Transportation

Transportation Security Administration employees demonstrate a new body scanner software in Arlington (REUTERS/Jonathan Ernst)

The Transportation Security Administration (TSA) announced on Thursday that it would replace full body scanners with software that doesn't highlight the private parts of those who pass through it.

Instead, the new software will scan and highlight a generic silhouette of the human form and give either a green OK or a red in areas where contraband may be stashed.  TSA will phase out passenger-specific images, in favor of a generic body outline.

In other words, the new software will provide more privacy for your private parts.

Currently, the agency uses about 500 full-body scanners in 78 airports. They operate using two types of technology -- millimeter wave and backscatter.

The change comes in response a huge swell of opposition from civil liberties groups and passenger rights organizations that criticized the body scanners for invading the privacy of innocent travelers.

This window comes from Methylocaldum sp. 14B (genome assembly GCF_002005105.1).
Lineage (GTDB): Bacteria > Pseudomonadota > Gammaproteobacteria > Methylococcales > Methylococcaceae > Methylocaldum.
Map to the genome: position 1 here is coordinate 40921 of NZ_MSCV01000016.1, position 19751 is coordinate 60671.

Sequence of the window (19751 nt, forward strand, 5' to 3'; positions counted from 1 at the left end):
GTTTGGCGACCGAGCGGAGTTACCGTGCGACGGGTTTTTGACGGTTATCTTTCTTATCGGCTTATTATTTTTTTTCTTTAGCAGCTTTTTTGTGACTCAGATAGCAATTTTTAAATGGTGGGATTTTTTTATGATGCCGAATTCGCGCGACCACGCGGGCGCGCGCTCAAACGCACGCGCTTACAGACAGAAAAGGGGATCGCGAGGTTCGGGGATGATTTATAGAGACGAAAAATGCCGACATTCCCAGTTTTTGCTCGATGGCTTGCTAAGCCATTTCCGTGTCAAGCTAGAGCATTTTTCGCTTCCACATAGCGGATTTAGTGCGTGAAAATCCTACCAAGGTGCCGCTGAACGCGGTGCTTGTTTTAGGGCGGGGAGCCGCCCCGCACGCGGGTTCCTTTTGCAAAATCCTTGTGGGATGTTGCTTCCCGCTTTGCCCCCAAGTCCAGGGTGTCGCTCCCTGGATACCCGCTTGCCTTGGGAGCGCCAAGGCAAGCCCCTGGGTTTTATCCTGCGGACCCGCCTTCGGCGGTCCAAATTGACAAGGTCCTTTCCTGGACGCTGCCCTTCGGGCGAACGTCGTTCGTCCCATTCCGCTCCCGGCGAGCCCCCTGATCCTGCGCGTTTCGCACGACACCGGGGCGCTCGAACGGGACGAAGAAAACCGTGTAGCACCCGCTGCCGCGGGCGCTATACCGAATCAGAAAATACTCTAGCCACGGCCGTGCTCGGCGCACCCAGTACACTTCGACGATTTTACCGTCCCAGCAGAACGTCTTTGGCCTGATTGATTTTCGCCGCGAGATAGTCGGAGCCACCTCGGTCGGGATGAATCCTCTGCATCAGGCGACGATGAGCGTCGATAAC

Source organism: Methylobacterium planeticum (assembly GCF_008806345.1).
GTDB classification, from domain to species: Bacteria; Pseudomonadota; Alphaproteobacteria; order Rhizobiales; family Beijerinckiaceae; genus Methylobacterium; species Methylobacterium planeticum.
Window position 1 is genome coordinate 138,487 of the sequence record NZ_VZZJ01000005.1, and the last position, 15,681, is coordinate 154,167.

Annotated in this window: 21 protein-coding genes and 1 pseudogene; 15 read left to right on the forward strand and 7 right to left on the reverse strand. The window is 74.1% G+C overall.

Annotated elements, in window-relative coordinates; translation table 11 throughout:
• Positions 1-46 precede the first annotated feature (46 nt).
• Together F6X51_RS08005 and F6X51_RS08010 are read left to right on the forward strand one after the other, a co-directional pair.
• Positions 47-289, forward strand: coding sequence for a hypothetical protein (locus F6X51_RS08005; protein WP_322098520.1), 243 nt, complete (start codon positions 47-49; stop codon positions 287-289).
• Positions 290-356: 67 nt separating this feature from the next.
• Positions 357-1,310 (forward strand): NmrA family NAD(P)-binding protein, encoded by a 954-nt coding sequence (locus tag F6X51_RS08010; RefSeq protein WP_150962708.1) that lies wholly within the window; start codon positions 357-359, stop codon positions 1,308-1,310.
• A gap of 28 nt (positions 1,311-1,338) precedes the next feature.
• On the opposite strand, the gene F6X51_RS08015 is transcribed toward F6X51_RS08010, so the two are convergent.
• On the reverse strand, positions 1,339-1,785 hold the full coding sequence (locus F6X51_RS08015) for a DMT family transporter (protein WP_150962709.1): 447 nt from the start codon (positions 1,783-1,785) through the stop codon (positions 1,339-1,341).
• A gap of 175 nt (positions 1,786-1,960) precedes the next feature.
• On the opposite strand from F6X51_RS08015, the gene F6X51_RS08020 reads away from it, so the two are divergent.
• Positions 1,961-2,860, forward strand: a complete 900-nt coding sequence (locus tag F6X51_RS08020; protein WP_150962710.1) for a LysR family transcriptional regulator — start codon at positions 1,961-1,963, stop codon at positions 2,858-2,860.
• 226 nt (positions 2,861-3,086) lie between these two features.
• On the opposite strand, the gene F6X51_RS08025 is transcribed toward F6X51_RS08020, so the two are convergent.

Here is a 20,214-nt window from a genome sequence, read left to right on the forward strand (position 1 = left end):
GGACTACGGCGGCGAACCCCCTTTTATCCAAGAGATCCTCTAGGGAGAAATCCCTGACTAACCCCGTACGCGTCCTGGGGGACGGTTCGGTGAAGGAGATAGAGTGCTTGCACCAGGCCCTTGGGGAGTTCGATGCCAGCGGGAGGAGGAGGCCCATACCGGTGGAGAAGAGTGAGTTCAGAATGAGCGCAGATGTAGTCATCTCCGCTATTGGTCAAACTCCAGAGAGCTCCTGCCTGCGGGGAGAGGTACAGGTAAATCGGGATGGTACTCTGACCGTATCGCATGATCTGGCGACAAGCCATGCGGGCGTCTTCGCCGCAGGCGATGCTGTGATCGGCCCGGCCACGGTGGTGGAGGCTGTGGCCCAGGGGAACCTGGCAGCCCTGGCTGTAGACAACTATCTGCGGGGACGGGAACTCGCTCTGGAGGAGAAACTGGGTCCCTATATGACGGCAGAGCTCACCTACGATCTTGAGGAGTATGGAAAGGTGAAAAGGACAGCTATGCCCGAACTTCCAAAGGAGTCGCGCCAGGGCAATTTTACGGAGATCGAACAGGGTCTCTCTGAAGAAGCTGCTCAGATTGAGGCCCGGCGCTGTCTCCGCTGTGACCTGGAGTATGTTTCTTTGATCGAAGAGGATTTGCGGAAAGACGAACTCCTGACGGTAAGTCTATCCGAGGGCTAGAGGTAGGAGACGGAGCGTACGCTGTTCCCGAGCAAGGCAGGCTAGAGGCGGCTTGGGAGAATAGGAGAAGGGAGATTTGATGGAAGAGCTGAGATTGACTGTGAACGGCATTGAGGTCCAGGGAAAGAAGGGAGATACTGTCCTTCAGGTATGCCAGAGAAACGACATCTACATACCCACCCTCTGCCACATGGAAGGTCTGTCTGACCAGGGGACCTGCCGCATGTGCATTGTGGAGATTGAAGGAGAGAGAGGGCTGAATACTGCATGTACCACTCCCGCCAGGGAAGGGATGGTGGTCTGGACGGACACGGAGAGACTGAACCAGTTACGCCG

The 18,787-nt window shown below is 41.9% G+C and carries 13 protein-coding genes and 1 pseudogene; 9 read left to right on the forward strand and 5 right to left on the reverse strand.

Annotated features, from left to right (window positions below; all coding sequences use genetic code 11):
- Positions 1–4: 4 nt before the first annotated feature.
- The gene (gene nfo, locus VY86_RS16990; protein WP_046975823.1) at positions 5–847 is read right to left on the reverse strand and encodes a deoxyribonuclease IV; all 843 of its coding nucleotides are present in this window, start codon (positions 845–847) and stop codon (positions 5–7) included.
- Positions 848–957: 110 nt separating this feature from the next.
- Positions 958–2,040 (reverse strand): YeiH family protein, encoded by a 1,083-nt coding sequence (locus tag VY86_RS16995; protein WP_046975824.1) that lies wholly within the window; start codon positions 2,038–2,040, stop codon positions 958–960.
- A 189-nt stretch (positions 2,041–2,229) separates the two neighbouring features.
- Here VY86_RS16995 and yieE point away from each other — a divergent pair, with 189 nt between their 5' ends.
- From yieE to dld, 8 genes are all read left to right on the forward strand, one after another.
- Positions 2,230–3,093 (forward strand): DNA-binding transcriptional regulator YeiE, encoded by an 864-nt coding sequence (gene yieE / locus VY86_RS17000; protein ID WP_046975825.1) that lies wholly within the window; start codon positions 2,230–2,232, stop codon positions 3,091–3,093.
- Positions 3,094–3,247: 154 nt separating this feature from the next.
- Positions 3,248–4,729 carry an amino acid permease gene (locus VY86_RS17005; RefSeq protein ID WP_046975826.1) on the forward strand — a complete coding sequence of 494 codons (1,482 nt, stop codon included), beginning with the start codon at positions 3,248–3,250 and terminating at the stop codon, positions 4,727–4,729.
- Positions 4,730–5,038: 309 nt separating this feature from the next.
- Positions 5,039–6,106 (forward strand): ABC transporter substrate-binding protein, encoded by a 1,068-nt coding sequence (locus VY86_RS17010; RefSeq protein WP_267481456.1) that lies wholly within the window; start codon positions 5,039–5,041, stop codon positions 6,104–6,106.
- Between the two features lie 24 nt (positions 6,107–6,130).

It's a step in the right direction. However, our stance remains the same in that we feel that the TSA should immediately discontinue the use of these scanners, said Brandon Macsata, executive director of the Association for Airline Passenger Rights. We feel that there are more beneficial ways, more cost effective ways to improve and maintain security at airports.

TSA Administrator John Pistole said in a statement, TSA constantly strives to explore and implement new technologies that enhance security and strengthen privacy protections for the traveling public. This software upgrade enables us to continue providing a high level of security through advanced imaging technology screening, while improving the passenger experience at checkpoints.

TSA says it will install the new software on 241 millimeter scanners at 40 airports nationwide in the coming months.